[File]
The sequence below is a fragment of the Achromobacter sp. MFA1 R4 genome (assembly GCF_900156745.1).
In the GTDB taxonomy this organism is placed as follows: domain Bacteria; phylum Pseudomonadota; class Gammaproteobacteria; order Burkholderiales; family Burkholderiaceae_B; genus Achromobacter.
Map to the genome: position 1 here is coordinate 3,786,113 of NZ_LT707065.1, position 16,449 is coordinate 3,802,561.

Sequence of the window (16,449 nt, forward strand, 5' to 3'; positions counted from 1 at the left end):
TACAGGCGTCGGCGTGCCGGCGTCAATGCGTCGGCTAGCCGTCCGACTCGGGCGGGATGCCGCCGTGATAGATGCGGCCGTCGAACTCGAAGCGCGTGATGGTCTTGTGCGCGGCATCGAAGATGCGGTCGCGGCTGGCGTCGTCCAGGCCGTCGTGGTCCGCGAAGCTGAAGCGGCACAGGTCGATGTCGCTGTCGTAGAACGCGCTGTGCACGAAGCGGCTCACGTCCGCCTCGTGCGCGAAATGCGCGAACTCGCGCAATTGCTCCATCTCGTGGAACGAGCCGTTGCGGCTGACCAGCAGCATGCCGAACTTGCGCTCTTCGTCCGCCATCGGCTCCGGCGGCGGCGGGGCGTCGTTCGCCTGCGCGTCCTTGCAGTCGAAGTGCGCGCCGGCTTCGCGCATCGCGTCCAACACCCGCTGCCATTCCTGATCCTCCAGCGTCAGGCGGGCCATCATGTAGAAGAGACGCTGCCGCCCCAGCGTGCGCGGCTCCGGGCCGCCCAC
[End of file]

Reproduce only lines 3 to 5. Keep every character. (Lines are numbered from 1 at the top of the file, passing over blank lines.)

Map to the genome: position 1 here is coordinate 3,786,113 of NZ_LT707065.1, position 16,449 is coordinate 3,802,561.

Sequence of the window (16,449 nt, forward strand, 5' to 3'; positions counted from 1 at the left end):
TACAGGCGTCGGCGTGCCGGCGTCAATGCGTCGGCTAGCCGTCCGACTCGGGCGGGATGCCGCCGTGATAGATGCGGCCGTCGAACTCGAAGCGCGTGATGGTCTTGTGCGCGGCATCGAAGATGCGGTCGCGGCTGGCGTCGTCCAGGCCGTCGTGGTCCGCGAAGCTGAAGCGGCACAGGTCGATGTCGCTGTCGTAGAACGCGCTGTGCACGAAGCGGCTCACGTCCGCCTCGTGCGCGAAATGCGCGAACTCGCGCAATTGCTCCATCTCGTGGAACGAGCCGTTGCGGCTGACCAGCAGCATGCCGAACTTGCGCTCTTCGTCCGCCATCGGCTCCGGCGGCGGCGGGGCGTCGTTCGCCTGCGCGTCCTTGCAGTCGAAGTGCGCGCCGGCTTCGCGCATCGCGTCCAACACCCGCTGCCATTCCTGATCCTCCAGCGTCAGGCGGGCCATCATGTAGAAGAGACGCTGCCGCCCCAGCGTGCGCGGCTCCGGGCCGCCCAC